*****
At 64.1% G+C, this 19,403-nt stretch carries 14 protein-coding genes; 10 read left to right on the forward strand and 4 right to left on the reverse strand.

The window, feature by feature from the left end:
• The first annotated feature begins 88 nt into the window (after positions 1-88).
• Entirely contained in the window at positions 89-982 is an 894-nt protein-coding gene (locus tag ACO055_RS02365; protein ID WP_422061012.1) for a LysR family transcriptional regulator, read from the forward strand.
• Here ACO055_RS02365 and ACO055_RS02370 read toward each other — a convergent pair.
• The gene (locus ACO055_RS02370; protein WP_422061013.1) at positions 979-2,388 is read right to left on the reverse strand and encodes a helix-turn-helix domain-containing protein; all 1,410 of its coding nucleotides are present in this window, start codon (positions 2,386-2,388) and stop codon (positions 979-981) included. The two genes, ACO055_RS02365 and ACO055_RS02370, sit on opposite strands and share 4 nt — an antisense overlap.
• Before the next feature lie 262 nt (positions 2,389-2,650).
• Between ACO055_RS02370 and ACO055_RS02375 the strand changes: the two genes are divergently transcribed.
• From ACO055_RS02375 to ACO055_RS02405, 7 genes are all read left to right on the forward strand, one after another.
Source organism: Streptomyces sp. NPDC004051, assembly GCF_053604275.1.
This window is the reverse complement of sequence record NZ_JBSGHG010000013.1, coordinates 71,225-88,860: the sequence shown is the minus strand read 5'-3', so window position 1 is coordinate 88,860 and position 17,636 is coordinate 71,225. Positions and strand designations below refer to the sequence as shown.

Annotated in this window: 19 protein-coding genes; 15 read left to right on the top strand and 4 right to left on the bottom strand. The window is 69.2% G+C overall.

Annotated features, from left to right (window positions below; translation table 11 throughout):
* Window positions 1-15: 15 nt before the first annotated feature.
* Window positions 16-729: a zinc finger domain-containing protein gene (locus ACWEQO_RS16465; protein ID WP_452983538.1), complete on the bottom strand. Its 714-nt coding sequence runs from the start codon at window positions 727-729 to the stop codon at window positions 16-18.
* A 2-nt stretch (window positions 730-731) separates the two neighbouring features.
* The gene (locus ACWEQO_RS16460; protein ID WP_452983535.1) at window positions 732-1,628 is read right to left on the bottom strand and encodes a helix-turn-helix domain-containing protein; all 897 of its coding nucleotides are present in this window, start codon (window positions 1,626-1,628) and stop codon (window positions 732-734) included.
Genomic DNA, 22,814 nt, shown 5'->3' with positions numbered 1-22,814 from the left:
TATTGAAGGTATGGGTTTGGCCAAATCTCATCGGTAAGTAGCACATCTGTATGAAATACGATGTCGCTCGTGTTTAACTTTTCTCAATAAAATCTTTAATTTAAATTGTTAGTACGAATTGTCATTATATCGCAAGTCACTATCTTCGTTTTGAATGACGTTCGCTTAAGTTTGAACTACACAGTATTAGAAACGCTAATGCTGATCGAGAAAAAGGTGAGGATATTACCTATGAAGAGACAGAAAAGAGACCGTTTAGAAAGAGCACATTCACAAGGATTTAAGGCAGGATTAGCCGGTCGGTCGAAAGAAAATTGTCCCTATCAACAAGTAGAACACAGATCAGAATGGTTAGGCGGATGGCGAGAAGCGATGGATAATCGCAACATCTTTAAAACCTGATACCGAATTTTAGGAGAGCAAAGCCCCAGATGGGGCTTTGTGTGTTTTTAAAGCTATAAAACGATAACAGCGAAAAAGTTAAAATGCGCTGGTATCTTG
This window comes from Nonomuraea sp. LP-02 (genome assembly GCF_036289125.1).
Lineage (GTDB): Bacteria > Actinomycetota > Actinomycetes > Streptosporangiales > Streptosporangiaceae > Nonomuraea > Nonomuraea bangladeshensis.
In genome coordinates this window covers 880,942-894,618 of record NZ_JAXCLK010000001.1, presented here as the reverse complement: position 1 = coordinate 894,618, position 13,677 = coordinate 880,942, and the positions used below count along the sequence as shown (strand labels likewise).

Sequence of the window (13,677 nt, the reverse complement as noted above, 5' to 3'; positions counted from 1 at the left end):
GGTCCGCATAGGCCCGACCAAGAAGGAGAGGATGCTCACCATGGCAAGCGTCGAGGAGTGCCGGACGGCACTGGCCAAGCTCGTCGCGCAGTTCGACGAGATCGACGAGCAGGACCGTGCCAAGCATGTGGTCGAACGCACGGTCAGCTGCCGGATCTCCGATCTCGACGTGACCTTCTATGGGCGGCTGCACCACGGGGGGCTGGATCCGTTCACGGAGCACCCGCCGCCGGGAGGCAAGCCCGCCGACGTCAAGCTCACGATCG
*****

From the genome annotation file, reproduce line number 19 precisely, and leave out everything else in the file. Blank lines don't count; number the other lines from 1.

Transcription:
TATTGAAGGTATGGGTTTGGCCAAATCTCATCGGTAAGTAGCACATCTGTATGAAATACGATGTCGCTCGTGTTTAACTTTTCTCAATAAAATCTTTAATTTAAATTGTTAGTACGAATTGTCATTATATCGCAAGTCACTATCTTCGTTTTGAATGACGTTCGCTTAAGTTTGAACTACACAGTATTAGAAACGCTAATGCTGATCGAGAAAAAGGTGAGGATATTACCTATGAAGAGACAGAAAAGAGACCGTTTAGAAAGAGCACATTCACAAGGATTTAAGGCAGGATTAGCCGGTCGGTCGAAAGAAAATTGTCCCTATCAACAAGTAGAACACAGATCAGAATGGTTAGGCGGATGGCGAGAAGCGATGGATAATCGCAACATCTTTAAAACCTGATACCGAATTTTAGGAGAGCAAAGCCCCAGATGGGGCTTTGTGTGTTTTTAAAGCTATAAAACGATAACAGCGAAAAAGTTAAAATGCGCTGGTATCTTG